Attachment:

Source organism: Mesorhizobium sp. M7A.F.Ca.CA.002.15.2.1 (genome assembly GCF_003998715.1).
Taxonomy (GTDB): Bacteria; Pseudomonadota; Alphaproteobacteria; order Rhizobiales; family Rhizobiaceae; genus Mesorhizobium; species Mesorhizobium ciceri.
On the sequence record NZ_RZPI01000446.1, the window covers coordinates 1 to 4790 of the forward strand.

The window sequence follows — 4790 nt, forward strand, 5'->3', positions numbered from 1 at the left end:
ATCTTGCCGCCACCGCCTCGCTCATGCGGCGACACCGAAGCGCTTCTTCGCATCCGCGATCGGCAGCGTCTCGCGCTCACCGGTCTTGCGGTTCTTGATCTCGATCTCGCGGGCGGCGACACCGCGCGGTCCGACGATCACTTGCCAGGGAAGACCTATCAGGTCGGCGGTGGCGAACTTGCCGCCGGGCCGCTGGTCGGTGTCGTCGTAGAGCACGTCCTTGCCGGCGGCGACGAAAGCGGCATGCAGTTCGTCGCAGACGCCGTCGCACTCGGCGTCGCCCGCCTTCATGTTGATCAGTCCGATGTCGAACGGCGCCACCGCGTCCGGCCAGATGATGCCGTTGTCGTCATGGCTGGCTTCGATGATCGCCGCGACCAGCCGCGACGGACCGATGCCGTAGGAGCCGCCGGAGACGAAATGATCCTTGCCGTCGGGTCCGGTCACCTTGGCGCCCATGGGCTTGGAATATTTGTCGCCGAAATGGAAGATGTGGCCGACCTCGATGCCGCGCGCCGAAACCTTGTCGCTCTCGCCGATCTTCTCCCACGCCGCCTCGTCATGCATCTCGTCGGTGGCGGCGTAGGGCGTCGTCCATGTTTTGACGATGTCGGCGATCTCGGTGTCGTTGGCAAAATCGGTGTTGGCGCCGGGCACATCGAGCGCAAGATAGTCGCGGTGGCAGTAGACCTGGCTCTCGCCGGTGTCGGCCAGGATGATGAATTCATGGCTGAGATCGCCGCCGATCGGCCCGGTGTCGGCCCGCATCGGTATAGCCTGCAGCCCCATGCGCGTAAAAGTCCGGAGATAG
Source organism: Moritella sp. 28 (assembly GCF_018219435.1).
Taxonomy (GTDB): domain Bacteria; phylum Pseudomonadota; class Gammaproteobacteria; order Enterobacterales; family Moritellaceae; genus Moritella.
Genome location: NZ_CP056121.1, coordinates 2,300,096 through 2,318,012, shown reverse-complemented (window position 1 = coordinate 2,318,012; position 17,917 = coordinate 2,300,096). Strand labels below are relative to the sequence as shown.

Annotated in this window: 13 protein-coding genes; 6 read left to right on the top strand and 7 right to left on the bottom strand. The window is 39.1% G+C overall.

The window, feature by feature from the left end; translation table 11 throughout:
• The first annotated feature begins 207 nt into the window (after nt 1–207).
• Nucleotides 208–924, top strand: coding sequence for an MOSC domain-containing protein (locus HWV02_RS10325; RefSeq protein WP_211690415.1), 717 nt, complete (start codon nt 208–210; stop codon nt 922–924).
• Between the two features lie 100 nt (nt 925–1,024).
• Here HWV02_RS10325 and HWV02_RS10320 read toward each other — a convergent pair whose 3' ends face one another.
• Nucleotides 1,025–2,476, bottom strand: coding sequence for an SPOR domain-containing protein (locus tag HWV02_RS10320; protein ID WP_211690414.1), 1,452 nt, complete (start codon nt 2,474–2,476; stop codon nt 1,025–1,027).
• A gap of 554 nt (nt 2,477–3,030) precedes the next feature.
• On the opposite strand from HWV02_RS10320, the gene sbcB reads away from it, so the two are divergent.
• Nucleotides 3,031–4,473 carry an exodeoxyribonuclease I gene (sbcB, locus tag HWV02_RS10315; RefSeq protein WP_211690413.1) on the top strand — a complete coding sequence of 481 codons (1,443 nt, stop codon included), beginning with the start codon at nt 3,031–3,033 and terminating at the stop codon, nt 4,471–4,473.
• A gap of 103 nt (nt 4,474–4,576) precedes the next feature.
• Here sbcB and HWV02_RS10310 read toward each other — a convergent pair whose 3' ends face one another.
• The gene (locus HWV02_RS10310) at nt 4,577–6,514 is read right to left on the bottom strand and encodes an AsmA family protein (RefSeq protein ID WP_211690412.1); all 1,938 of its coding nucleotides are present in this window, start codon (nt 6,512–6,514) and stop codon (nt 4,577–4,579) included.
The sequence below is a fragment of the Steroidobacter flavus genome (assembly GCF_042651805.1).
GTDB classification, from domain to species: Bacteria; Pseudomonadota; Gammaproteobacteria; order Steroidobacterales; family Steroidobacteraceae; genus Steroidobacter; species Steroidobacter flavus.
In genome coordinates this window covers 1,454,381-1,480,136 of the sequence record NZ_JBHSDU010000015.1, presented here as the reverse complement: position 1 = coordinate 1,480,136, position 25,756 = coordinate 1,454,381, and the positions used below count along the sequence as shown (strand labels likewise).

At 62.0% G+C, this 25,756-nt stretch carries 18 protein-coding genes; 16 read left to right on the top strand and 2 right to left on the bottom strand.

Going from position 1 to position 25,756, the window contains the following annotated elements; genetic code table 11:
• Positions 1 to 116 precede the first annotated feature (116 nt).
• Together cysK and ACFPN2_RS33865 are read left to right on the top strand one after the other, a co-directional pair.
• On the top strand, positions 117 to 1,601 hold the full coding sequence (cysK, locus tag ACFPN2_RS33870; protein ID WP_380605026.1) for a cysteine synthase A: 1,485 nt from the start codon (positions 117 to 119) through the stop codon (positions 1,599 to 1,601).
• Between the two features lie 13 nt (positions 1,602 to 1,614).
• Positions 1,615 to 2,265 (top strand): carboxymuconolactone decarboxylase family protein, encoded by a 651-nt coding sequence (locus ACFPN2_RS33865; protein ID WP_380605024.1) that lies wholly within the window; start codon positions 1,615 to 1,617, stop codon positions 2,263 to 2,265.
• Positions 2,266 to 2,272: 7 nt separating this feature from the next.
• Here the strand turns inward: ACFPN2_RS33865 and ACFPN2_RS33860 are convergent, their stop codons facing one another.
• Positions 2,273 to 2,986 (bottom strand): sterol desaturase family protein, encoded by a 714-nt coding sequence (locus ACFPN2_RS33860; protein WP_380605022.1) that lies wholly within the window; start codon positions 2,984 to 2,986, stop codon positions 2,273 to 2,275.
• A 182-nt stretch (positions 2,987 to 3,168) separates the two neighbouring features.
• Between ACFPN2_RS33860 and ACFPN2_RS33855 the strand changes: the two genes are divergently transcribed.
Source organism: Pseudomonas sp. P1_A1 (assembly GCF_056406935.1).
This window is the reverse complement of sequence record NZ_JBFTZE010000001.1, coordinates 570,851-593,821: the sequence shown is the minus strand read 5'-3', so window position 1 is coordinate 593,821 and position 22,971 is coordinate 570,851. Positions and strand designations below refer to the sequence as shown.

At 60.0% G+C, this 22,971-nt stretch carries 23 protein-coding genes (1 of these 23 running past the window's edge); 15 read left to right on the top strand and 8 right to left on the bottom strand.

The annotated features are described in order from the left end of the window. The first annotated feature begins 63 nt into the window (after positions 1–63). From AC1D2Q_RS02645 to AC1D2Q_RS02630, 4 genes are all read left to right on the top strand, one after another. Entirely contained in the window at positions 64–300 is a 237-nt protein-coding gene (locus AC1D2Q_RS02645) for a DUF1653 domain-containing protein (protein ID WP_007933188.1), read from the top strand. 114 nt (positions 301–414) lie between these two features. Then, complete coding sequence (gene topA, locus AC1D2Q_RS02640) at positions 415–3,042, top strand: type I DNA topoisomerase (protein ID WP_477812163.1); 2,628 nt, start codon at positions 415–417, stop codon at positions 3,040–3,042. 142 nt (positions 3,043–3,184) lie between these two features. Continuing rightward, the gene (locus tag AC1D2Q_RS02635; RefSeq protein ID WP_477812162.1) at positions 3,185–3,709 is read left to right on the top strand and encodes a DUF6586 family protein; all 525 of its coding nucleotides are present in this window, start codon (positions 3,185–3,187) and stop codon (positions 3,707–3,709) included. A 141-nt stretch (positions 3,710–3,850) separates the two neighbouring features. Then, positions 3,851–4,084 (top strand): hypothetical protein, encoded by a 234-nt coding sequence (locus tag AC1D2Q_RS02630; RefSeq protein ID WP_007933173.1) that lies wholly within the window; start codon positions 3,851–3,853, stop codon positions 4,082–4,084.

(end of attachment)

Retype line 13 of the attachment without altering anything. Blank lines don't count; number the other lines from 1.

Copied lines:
• Between the two features lie 100 nt (nt 925–1,024).